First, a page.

Hypophosphatemic rickets is associated with disruption of mineral orientation at the nanoscale in the flat scapula bones of rachitic mice with development.
Karunaratne A., Davis GR., Hiller J., Esapa CT., Terrill NJ., Brown SD., Cox RD., Thakker RV., Gupta HS.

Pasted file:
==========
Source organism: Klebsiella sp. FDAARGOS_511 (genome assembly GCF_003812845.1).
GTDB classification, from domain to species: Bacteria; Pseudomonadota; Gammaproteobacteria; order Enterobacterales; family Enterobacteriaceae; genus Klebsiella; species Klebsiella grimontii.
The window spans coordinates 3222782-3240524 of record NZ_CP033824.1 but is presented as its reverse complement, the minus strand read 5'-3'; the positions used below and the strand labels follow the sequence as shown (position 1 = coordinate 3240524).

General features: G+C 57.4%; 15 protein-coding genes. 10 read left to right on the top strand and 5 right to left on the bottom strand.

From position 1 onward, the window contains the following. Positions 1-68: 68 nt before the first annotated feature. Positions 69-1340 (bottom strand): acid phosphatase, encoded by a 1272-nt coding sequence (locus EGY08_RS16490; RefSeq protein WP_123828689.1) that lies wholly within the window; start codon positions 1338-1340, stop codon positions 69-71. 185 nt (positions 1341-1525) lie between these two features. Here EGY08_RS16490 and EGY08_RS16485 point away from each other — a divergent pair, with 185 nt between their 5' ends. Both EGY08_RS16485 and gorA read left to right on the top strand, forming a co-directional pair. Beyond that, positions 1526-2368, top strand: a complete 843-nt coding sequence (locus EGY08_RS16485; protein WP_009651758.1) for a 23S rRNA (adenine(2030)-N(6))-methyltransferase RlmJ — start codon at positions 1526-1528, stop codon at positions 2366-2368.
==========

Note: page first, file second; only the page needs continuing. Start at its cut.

Metabolic bone disorders such as rickets are associated with altered in vivo muscular force distributions on the skeletal system. During development, these altered forces can potentially affect the spatial and temporal dynamics of mineralised tissue formation, but the exact mechanisms are not known. Here we have used a murine model of hypophosphatemic rickets (Hpr) to study the development of the mineralised nanostructure in the intramembranously ossifying scapulae (shoulder bone). Using position-resolved scanning small angle X-ray scattering (SAXS), we quantified the degree and direction of mineral nanocrystallite alignment over the width of the scapulae, from the load bearing lateral border (LB) regions to the intermediate infraspinous fossa (IF) tissue. These measurements revealed a significant (p<0.05) increase in mineral nanocrystallite alignment in the LB when compared to the IF region, with increased tissue maturation in wild-type mice; this was absent in mice with rickets. The crystallites were more closely aligned to the macroscopic bone boundary in the LB when compared to the IF region in both wild type and Hpr mice, but the degree of alignment was reduced in Hpr mice. These findings are consistent with a correlation between the nanocrystallites within fibrils and in vivo muscular forces. Thus our results indicate a relevant mechanism for the observed increased macroscopic deformability in rickets, via a significant alteration in the mineral particle alignment, which is mediated by an altered spatial distribution of muscle forces.